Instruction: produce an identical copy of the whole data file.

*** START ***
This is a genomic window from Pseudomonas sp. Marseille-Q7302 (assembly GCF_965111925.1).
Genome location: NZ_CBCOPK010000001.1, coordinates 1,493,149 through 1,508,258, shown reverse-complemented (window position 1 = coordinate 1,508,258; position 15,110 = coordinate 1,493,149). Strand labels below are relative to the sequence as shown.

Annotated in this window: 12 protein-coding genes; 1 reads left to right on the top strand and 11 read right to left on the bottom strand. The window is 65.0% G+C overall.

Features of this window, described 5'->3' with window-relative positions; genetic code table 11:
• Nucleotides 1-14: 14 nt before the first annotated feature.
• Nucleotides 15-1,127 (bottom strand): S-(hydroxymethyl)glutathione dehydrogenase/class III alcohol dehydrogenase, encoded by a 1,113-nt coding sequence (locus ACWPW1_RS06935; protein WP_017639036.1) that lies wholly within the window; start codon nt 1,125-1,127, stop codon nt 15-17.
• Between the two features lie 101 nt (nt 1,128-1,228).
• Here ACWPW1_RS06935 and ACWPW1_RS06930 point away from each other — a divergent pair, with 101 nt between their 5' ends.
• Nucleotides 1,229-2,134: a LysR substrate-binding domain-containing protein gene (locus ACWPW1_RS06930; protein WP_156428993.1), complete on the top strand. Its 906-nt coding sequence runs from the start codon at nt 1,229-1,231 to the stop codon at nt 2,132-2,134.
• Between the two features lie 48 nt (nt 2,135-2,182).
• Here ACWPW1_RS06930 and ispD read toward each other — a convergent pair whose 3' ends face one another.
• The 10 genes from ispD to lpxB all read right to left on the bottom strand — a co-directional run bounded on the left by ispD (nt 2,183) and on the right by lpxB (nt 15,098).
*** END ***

This is a genomic window from Pseudomonas sp. Marseille-Q7302 (assembly GCF_965111925.1).
Genome location: NZ_CBCOPK010000001.1, coordinates 1,493,149 through 1,508,258, shown reverse-complemented (window position 1 = coordinate 1,508,258; position 15,110 = coordinate 1,493,149). Strand labels below are relative to the sequence as shown.

Annotated in this window: 12 protein-coding genes; 1 reads left to right on the top strand and 11 read right to left on the bottom strand. The window is 65.0% G+C overall.

Features of this window, described 5'->3' with window-relative positions; genetic code table 11:
• Nucleotides 1-14: 14 nt before the first annotated feature.
• Nucleotides 15-1,127 (bottom strand): S-(hydroxymethyl)glutathione dehydrogenase/class III alcohol dehydrogenase, encoded by a 1,113-nt coding sequence (locus ACWPW1_RS06935; protein WP_017639036.1) that lies wholly within the window; start codon nt 1,125-1,127, stop codon nt 15-17.
• Between the two features lie 101 nt (nt 1,128-1,228).
• Here ACWPW1_RS06935 and ACWPW1_RS06930 point away from each other — a divergent pair, with 101 nt between their 5' ends.
• Nucleotides 1,229-2,134: a LysR substrate-binding domain-containing protein gene (locus ACWPW1_RS06930; protein WP_156428993.1), complete on the top strand. Its 906-nt coding sequence runs from the start codon at nt 1,229-1,231 to the stop codon at nt 2,132-2,134.
• Between the two features lie 48 nt (nt 2,135-2,182).
• Here ACWPW1_RS06930 and ispD read toward each other — a convergent pair whose 3' ends face one another.
• The 10 genes from ispD to lpxB all read right to left on the bottom strand — a co-directional run bounded on the left by ispD (nt 2,183) and on the right by lpxB (nt 15,098).